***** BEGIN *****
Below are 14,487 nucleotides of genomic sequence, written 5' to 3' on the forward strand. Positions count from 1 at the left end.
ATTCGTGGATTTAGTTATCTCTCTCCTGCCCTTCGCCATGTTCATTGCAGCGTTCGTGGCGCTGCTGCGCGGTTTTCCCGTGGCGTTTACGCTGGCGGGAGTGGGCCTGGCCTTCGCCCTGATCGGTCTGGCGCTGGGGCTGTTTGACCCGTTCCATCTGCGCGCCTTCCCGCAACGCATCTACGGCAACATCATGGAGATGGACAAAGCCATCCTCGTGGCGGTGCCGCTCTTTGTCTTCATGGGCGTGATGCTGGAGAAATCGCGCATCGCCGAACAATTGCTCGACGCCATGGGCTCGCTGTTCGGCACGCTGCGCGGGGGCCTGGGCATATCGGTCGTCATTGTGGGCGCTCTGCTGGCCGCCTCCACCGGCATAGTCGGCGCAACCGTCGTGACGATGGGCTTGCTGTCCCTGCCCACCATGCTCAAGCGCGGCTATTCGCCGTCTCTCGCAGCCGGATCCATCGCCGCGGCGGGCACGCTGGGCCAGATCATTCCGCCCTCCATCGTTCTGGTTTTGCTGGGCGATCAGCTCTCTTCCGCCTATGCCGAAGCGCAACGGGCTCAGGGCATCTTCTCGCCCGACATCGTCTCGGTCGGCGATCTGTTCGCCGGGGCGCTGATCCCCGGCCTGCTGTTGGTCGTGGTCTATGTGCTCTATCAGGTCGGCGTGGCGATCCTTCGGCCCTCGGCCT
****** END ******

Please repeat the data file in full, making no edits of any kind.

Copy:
Below are 14,487 nucleotides of genomic sequence, written 5' to 3' on the forward strand. Positions count from 1 at the left end.
ATTCGTGGATTTAGTTATCTCTCTCCTGCCCTTCGCCATGTTCATTGCAGCGTTCGTGGCGCTGCTGCGCGGTTTTCCCGTGGCGTTTACGCTGGCGGGAGTGGGCCTGGCCTTCGCCCTGATCGGTCTGGCGCTGGGGCTGTTTGACCCGTTCCATCTGCGCGCCTTCCCGCAACGCATCTACGGCAACATCATGGAGATGGACAAAGCCATCCTCGTGGCGGTGCCGCTCTTTGTCTTCATGGGCGTGATGCTGGAGAAATCGCGCATCGCCGAACAATTGCTCGACGCCATGGGCTCGCTGTTCGGCACGCTGCGCGGGGGCCTGGGCATATCGGTCGTCATTGTGGGCGCTCTGCTGGCCGCCTCCACCGGCATAGTCGGCGCAACCGTCGTGACGATGGGCTTGCTGTCCCTGCCCACCATGCTCAAGCGCGGCTATTCGCCGTCTCTCGCAGCCGGATCCATCGCCGCGGCGGGCACGCTGGGCCAGATCATTCCGCCCTCCATCGTTCTGGTTTTGCTGGGCGATCAGCTCTCTTCCGCCTATGCCGAAGCGCAACGGGCTCAGGGCATCTTCTCGCCCGACATCGTCTCGGTCGGCGATCTGTTCGCCGGGGCGCTGATCCCCGGCCTGCTGTTGGTCGTGGTCTATGTGCTCTATCAGGTCGGCGTGGCGATCCTTCGGCCCTCGGCCT